Child's, The English And Scottish Ballads

Volume 4 of 8 from 1860 edition -online book

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170 THE BLIND BEGGAR'S DAUGHTER
And being led in, from catching of harm, He had a dainty lute under his arm; Said, " Please you to hear any music of me, A song I will give you of pretty Bessee."
With that his lute he twanged straightway, « And thereon began most sweetly to play, And after a lesson was played two or three, He strained out this song most delicately:
" A beggars daughter did dwell on a green,
Who for her beauty might well be a queen,            so
A blythe bonny lass, and dainty was she,
And many one called her pretty JBessee.
" Her father he had no goods nor no lands, But begged for a penny all day with his hands, And yet for her marriage gave thousands three, » Yet still he hath somewhat for pretty Bessee.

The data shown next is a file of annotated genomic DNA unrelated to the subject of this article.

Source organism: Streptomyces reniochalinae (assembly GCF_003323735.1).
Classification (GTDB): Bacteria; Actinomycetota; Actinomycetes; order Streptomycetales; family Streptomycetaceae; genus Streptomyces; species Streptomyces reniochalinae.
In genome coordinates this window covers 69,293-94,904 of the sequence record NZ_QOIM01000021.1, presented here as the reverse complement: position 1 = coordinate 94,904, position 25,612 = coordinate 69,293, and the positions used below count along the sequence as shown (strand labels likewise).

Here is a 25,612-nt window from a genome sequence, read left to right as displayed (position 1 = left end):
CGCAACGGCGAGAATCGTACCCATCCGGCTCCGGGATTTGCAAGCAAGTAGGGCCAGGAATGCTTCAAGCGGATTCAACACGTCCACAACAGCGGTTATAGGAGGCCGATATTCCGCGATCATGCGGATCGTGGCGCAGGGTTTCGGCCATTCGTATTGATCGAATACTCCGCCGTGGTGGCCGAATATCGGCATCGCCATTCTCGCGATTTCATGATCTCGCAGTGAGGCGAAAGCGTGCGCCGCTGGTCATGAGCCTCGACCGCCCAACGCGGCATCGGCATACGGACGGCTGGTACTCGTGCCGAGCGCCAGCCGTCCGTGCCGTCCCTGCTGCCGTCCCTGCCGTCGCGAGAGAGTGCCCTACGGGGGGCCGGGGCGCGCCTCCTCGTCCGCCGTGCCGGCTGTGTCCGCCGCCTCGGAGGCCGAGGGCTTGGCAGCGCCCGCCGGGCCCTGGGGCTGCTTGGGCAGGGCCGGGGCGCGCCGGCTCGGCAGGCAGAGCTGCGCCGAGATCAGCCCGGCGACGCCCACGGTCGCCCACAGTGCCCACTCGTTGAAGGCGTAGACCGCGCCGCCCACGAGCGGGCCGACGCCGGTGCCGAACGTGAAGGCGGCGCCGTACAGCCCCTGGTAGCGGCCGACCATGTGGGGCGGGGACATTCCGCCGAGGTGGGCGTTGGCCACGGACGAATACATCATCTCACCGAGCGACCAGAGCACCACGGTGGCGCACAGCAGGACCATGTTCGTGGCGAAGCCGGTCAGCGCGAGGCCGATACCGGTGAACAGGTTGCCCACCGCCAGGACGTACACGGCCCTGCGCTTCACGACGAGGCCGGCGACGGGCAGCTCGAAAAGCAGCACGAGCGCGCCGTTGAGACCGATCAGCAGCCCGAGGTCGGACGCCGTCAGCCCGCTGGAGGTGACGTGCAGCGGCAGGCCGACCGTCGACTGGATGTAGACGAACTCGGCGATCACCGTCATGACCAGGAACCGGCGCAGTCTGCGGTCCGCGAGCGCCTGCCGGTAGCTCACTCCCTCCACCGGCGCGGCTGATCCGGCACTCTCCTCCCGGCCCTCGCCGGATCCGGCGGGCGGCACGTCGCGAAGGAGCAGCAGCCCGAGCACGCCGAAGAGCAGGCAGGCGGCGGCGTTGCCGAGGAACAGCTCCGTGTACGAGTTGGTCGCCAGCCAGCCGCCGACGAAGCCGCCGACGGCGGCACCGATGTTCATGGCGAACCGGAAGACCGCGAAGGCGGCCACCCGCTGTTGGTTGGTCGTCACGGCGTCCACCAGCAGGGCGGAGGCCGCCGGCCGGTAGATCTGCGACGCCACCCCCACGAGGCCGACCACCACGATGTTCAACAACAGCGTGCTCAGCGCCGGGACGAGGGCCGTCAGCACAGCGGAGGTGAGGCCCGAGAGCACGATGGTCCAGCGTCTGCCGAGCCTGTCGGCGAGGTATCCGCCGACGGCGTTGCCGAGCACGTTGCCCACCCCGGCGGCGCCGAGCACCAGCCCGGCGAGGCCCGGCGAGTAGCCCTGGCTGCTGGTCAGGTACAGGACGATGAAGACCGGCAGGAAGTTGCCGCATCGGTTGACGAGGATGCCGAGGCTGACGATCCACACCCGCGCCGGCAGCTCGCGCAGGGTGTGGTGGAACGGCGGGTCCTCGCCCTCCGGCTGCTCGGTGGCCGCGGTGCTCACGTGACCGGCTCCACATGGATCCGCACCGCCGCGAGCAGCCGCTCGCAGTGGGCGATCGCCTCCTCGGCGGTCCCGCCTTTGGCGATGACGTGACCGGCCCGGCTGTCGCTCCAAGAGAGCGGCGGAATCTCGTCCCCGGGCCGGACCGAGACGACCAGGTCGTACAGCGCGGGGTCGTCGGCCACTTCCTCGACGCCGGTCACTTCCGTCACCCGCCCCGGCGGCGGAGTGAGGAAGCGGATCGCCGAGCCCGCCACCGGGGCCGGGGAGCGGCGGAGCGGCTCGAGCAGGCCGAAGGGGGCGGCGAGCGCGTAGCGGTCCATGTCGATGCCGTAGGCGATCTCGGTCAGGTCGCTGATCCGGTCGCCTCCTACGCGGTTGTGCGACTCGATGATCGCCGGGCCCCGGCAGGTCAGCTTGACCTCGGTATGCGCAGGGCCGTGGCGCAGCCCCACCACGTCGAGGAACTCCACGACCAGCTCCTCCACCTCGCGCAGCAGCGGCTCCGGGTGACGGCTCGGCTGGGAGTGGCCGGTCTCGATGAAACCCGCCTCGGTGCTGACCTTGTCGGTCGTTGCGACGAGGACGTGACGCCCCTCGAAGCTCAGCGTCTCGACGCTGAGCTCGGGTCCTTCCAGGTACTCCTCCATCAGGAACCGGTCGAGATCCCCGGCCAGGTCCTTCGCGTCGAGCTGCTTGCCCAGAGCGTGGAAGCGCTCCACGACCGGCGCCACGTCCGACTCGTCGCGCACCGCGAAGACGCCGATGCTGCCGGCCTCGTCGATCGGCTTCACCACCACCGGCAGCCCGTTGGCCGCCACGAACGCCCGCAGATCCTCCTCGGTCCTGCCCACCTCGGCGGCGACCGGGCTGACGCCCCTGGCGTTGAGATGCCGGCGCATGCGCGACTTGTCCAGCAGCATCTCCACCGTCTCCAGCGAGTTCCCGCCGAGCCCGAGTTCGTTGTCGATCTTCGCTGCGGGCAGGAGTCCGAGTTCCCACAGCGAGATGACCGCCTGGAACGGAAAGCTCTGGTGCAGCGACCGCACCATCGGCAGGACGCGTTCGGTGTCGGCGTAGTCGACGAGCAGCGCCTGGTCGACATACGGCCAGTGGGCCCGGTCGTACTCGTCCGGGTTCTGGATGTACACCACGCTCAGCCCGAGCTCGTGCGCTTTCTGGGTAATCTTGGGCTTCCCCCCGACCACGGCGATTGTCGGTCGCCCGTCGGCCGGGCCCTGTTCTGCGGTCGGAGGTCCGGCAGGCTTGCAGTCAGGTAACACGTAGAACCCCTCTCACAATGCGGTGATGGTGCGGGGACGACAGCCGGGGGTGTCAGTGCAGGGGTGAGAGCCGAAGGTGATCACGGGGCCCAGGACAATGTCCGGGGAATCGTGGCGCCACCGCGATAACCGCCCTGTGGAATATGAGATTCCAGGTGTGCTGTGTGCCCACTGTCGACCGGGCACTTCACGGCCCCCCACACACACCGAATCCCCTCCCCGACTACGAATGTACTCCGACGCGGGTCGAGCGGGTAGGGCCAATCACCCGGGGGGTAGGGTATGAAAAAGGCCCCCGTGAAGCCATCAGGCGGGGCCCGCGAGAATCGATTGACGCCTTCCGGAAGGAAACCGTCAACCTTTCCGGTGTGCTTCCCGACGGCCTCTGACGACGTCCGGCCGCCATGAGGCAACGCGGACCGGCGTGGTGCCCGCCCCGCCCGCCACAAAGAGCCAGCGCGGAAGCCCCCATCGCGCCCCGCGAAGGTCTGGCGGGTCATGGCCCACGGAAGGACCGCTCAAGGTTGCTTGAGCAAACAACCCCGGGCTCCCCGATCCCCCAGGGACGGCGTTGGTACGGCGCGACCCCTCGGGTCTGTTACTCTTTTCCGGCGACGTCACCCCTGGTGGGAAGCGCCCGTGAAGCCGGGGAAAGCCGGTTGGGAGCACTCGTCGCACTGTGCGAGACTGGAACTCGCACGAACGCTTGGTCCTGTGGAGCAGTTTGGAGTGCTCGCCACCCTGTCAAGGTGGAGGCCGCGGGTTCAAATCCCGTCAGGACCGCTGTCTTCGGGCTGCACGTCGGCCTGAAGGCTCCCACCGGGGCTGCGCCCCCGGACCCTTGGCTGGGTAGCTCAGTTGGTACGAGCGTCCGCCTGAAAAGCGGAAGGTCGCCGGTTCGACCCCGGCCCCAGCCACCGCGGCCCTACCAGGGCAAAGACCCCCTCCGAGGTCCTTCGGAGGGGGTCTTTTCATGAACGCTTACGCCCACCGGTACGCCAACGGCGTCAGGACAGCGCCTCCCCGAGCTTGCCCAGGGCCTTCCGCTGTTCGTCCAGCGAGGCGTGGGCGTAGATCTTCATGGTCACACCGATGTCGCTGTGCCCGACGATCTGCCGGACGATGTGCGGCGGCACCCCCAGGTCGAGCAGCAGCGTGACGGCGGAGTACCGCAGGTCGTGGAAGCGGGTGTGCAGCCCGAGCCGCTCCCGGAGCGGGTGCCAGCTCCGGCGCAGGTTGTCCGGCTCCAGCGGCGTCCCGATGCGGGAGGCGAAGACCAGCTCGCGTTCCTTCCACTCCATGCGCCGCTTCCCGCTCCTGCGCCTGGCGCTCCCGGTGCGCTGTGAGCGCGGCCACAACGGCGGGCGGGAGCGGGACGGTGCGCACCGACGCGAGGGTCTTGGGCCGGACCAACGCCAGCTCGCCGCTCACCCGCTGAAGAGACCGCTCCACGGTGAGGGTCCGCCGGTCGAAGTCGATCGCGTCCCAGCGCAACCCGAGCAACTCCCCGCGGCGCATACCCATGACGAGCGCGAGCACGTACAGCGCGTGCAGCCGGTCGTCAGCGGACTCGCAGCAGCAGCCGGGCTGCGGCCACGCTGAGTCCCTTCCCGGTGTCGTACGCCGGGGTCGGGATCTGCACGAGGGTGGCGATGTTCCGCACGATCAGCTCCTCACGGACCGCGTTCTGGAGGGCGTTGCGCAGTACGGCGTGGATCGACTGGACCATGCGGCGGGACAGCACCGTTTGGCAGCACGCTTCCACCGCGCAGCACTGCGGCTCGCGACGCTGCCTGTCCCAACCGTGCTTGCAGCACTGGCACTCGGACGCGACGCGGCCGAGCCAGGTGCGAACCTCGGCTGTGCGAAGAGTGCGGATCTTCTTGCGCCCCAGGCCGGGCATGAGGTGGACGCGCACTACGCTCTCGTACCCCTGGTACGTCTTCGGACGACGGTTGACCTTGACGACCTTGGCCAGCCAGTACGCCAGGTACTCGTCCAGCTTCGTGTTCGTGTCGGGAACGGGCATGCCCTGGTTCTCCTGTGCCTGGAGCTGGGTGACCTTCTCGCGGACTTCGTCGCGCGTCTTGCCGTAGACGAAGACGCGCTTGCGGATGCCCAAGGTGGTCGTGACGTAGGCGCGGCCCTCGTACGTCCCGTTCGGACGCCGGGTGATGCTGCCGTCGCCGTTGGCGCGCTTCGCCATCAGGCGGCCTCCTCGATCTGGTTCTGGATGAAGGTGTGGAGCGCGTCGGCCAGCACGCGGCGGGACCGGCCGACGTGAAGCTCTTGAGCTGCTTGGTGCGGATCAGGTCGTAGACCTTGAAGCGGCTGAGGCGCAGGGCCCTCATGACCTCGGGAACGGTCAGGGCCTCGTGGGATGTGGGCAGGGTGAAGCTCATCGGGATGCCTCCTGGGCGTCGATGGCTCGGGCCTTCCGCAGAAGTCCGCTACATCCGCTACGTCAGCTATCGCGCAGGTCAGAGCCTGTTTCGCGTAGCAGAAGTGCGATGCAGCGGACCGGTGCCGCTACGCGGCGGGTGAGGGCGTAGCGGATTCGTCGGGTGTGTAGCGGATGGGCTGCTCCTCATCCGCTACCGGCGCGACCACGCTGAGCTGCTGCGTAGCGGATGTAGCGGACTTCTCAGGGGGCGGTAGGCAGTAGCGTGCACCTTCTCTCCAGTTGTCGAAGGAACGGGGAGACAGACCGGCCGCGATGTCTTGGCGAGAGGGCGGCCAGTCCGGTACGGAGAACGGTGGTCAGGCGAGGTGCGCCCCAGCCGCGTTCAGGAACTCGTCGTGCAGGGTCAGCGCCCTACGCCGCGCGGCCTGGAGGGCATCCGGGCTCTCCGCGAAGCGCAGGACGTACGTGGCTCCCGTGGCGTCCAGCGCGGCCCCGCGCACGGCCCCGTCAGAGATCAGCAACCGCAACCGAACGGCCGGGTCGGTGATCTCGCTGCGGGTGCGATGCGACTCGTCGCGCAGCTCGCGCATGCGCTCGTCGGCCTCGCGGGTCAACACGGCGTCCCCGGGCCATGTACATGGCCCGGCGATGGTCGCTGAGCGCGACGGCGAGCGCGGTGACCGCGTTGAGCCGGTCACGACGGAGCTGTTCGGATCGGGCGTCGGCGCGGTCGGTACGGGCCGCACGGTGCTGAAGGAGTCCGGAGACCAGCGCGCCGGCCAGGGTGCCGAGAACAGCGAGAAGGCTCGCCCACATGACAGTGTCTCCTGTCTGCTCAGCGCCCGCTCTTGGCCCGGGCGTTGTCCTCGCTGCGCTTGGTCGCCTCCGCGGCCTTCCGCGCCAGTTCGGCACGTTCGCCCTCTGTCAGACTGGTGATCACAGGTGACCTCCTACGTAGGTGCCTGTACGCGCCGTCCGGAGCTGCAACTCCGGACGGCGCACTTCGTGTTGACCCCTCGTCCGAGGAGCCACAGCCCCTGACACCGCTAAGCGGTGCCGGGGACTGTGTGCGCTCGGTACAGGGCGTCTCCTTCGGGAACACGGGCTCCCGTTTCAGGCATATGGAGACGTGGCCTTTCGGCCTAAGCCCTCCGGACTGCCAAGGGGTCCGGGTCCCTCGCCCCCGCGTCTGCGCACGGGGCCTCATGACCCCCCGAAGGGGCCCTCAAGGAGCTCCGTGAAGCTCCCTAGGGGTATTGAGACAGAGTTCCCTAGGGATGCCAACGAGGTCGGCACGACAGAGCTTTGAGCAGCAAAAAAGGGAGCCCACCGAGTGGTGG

" And here if any one do her disdain,
Her father is ready with might and with main,
To prove she is come of noble degree,
Therefore let none flout at my pretty Bessee." eo
"With that the lords and the company round With a hearty laughter were ready to swound; At last said the lords, " Full well we may see, The bride and the bridegroom's beholden to thee." 60. may.